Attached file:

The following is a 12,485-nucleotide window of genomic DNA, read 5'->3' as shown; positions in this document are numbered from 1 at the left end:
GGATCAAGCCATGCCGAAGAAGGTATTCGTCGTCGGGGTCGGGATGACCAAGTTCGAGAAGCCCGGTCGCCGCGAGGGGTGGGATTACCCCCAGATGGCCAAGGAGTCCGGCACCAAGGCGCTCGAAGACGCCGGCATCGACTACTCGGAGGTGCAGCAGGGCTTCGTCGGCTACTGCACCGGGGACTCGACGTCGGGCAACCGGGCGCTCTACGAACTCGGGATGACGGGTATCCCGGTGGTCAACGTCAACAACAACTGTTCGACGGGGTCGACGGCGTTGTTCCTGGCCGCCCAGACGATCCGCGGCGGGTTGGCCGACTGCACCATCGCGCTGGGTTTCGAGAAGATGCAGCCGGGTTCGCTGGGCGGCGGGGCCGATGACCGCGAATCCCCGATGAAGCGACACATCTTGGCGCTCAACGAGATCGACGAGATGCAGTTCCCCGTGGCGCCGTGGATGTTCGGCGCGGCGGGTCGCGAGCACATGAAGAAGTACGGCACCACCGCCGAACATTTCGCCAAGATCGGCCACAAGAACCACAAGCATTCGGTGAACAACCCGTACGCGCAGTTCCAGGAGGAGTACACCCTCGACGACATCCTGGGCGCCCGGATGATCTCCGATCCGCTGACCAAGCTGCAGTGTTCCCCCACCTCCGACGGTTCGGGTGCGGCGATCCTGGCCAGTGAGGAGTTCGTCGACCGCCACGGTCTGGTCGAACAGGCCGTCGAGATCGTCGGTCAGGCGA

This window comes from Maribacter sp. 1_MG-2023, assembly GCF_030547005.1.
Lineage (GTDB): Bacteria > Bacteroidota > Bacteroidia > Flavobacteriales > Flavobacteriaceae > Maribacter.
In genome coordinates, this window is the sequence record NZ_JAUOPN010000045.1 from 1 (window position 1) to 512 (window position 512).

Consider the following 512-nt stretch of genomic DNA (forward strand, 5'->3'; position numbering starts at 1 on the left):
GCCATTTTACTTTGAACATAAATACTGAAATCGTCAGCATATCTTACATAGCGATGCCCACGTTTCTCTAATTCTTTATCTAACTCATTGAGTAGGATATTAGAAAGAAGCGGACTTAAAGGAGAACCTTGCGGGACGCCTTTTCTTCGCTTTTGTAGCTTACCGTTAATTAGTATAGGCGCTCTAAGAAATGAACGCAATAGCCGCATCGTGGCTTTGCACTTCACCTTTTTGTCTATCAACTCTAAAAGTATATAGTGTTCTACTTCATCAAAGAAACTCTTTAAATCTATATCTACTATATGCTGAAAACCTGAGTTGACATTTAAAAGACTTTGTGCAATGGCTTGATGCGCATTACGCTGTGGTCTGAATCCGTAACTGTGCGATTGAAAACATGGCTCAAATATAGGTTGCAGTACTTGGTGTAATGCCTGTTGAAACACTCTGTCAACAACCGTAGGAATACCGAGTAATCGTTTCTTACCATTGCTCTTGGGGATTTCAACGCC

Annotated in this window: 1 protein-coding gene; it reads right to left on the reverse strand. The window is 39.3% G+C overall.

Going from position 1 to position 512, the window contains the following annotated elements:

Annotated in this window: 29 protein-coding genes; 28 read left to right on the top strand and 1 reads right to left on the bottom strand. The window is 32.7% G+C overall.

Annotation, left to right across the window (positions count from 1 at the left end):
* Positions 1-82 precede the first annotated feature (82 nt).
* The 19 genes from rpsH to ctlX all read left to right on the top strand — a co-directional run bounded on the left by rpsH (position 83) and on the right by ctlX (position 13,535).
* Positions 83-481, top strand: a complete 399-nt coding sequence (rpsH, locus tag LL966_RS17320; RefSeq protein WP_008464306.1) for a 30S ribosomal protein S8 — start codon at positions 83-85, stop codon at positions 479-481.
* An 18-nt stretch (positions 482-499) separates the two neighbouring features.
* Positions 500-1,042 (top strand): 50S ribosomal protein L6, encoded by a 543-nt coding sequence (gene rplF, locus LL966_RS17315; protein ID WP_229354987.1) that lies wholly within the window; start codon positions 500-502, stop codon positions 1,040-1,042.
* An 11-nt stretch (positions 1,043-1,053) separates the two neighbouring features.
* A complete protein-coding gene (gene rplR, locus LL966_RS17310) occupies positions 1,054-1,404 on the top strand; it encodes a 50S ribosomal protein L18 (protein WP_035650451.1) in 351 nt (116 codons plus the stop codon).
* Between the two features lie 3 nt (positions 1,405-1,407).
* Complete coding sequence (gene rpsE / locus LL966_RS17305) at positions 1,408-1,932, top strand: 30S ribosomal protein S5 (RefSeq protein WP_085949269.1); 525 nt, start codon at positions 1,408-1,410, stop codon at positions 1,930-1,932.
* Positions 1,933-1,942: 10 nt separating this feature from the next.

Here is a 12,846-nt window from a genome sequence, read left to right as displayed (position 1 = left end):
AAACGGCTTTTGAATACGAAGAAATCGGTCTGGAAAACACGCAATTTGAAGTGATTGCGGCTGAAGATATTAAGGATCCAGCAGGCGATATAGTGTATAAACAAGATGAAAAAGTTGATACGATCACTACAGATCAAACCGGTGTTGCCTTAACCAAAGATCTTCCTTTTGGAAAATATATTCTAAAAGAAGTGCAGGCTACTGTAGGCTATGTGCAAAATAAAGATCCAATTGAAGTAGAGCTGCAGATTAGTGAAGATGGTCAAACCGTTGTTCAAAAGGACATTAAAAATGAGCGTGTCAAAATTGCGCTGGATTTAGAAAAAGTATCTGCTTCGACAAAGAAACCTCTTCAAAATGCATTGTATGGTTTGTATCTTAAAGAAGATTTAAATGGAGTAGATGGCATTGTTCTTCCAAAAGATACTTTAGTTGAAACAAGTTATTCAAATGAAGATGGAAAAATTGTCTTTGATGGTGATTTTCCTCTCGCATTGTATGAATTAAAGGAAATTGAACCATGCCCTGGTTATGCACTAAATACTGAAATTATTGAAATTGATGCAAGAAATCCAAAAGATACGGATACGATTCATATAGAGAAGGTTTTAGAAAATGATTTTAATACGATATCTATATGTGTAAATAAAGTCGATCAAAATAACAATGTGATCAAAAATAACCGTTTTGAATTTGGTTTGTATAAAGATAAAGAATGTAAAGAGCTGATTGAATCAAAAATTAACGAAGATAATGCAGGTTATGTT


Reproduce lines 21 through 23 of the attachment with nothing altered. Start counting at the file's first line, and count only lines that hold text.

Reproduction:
* Positions 1,933-1,942: 10 nt separating this feature from the next.

Here is a 12,846-nt window from a genome sequence, read left to right as displayed (position 1 = left end):
AAACGGCTTTTGAATACGAAGAAATCGGTCTGGAAAACACGCAATTTGAAGTGATTGCGGCTGAAGATATTAAGGATCCAGCAGGCGATATAGTGTATAAACAAGATGAAAAAGTTGATACGATCACTACAGATCAAACCGGTGTTGCCTTAACCAAAGATCTTCCTTTTGGAAAATATATTCTAAAAGAAGTGCAGGCTACTGTAGGCTATGTGCAAAATAAAGATCCAATTGAAGTAGAGCTGCAGATTAGTGAAGATGGTCAAACCGTTGTTCAAAAGGACATTAAAAATGAGCGTGTCAAAATTGCGCTGGATTTAGAAAAAGTATCTGCTTCGACAAAGAAACCTCTTCAAAATGCATTGTATGGTTTGTATCTTAAAGAAGATTTAAATGGAGTAGATGGCATTGTTCTTCCAAAAGATACTTTAGTTGAAACAAGTTATTCAAATGAAGATGGAAAAATTGTCTTTGATGGTGATTTTCCTCTCGCATTGTATGAATTAAAGGAAATTGAACCATGCCCTGGTTATGCACTAAATACTGAAATTATTGAAATTGATGCAAGAAATCCAAAAGATACGGATACGATTCATATAGAGAAGGTTTTAGAAAATGATTTTAATACGATATCTATATGTGTAAATAAAGTCGATCAAAATAACAATGTGATCAAAAATAACCGTTTTGAATTTGGTTTGTATAAAGATAAAGAATGTAAAGAGCTGATTGAATCAAAAATTAACGAAGATAATGCAGGTTATGTT